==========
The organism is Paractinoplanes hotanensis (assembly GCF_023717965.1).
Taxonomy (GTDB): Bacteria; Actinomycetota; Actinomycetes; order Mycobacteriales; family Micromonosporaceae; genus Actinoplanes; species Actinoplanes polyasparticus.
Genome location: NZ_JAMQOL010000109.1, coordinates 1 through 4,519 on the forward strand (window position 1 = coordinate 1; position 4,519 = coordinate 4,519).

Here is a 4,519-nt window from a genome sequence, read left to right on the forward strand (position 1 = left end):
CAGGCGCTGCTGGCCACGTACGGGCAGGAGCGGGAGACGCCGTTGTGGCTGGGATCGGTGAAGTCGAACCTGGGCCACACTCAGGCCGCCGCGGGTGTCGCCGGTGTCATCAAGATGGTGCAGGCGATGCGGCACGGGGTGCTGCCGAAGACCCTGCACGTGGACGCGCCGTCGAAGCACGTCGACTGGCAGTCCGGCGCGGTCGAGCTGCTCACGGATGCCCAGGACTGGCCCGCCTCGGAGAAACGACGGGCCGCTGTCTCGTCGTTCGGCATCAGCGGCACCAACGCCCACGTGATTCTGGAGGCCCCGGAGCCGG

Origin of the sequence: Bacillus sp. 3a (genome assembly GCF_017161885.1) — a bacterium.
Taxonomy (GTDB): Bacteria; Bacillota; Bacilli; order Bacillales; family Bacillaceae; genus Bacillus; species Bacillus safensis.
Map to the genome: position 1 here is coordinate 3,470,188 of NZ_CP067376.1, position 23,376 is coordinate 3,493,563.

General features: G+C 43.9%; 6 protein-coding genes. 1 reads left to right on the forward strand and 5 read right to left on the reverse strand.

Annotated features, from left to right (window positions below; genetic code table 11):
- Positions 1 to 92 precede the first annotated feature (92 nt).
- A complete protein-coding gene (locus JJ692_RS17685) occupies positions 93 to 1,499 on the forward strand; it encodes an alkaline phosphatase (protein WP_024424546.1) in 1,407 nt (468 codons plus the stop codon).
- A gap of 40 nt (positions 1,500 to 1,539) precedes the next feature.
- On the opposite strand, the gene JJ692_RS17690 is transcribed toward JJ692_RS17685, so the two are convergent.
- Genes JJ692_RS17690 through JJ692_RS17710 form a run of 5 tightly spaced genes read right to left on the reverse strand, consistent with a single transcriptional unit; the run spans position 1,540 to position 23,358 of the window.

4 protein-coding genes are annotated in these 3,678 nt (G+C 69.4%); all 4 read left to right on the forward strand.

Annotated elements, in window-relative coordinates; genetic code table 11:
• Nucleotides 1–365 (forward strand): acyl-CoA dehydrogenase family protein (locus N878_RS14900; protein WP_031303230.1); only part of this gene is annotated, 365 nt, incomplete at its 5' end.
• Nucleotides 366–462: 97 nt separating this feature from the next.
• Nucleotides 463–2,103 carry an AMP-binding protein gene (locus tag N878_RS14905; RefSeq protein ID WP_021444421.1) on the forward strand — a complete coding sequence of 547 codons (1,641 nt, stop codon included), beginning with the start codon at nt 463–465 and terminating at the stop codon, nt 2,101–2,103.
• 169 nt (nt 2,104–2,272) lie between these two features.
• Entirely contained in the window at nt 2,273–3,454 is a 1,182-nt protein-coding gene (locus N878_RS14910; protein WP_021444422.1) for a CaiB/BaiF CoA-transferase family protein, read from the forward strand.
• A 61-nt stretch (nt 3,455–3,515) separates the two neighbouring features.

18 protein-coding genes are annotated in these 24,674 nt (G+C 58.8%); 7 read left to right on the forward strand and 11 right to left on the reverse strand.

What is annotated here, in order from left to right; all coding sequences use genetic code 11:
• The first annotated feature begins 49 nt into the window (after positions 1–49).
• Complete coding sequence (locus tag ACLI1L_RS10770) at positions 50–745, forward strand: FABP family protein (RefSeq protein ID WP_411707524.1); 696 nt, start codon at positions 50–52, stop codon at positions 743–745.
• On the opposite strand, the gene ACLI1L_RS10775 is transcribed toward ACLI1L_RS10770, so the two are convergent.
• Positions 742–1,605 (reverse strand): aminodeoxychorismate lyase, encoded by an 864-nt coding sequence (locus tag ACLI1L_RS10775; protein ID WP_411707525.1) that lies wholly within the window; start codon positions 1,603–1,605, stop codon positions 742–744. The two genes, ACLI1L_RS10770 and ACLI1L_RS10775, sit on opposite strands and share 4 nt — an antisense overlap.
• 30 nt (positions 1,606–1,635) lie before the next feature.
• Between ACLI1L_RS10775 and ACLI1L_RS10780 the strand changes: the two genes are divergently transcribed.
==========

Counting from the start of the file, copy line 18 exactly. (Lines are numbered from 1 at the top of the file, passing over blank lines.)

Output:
• Nucleotides 1–365 (forward strand): acyl-CoA dehydrogenase family protein (locus N878_RS14900; protein WP_031303230.1); only part of this gene is annotated, 365 nt, incomplete at its 5' end.